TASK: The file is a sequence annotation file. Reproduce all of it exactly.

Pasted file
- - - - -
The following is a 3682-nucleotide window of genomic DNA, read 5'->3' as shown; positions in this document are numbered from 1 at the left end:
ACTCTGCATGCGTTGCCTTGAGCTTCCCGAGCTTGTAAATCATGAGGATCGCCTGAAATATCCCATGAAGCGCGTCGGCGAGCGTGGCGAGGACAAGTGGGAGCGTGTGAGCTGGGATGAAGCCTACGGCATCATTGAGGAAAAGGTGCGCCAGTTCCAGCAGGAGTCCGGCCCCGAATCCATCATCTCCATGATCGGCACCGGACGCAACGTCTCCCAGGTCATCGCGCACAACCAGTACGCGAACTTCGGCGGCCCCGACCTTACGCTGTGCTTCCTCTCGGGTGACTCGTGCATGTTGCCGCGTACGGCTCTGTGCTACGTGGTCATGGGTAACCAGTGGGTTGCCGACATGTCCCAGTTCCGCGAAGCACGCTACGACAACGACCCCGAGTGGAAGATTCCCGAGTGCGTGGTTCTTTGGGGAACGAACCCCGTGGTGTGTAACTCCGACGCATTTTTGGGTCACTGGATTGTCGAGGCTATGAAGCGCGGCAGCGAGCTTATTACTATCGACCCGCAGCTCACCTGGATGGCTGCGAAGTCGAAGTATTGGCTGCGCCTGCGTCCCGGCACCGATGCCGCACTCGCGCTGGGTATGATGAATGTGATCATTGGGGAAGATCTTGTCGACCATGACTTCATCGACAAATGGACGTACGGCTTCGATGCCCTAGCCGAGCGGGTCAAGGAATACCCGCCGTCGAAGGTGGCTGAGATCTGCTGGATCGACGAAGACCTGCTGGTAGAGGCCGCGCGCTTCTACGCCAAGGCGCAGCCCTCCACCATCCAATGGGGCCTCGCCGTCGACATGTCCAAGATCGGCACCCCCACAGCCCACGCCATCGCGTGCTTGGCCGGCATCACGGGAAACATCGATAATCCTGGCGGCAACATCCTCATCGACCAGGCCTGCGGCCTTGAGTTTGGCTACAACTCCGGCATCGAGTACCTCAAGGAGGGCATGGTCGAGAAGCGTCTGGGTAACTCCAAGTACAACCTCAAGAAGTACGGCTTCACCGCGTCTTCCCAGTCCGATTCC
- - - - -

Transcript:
The following is a 3682-nucleotide window of genomic DNA, read 5'->3' as shown; positions in this document are numbered from 1 at the left end:
ACTCTGCATGCGTTGCCTTGAGCTTCCCGAGCTTGTAAATCATGAGGATCGCCTGAAATATCCCATGAAGCGCGTCGGCGAGCGTGGCGAGGACAAGTGGGAGCGTGTGAGCTGGGATGAAGCCTACGGCATCATTGAGGAAAAGGTGCGCCAGTTCCAGCAGGAGTCCGGCCCCGAATCCATCATCTCCATGATCGGCACCGGACGCAACGTCTCCCAGGTCATCGCGCACAACCAGTACGCGAACTTCGGCGGCCCCGACCTTACGCTGTGCTTCCTCTCGGGTGACTCGTGCATGTTGCCGCGTACGGCTCTGTGCTACGTGGTCATGGGTAACCAGTGGGTTGCCGACATGTCCCAGTTCCGCGAAGCACGCTACGACAACGACCCCGAGTGGAAGATTCCCGAGTGCGTGGTTCTTTGGGGAACGAACCCCGTGGTGTGTAACTCCGACGCATTTTTGGGTCACTGGATTGTCGAGGCTATGAAGCGCGGCAGCGAGCTTATTACTATCGACCCGCAGCTCACCTGGATGGCTGCGAAGTCGAAGTATTGGCTGCGCCTGCGTCCCGGCACCGATGCCGCACTCGCGCTGGGTATGATGAATGTGATCATTGGGGAAGATCTTGTCGACCATGACTTCATCGACAAATGGACGTACGGCTTCGATGCCCTAGCCGAGCGGGTCAAGGAATACCCGCCGTCGAAGGTGGCTGAGATCTGCTGGATCGACGAAGACCTGCTGGTAGAGGCCGCGCGCTTCTACGCCAAGGCGCAGCCCTCCACCATCCAATGGGGCCTCGCCGTCGACATGTCCAAGATCGGCACCCCCACAGCCCACGCCATCGCGTGCTTGGCCGGCATCACGGGAAACATCGATAATCCTGGCGGCAACATCCTCATCGACCAGGCCTGCGGCCTTGAGTTTGGCTACAACTCCGGCATCGAGTACCTCAAGGAGGGCATGGTCGAGAAGCGTCTGGGTAACTCCAAGTACAACCTCAAGAAGTACGGCTTCACCGCGTCTTCCCAGTCCGATTCC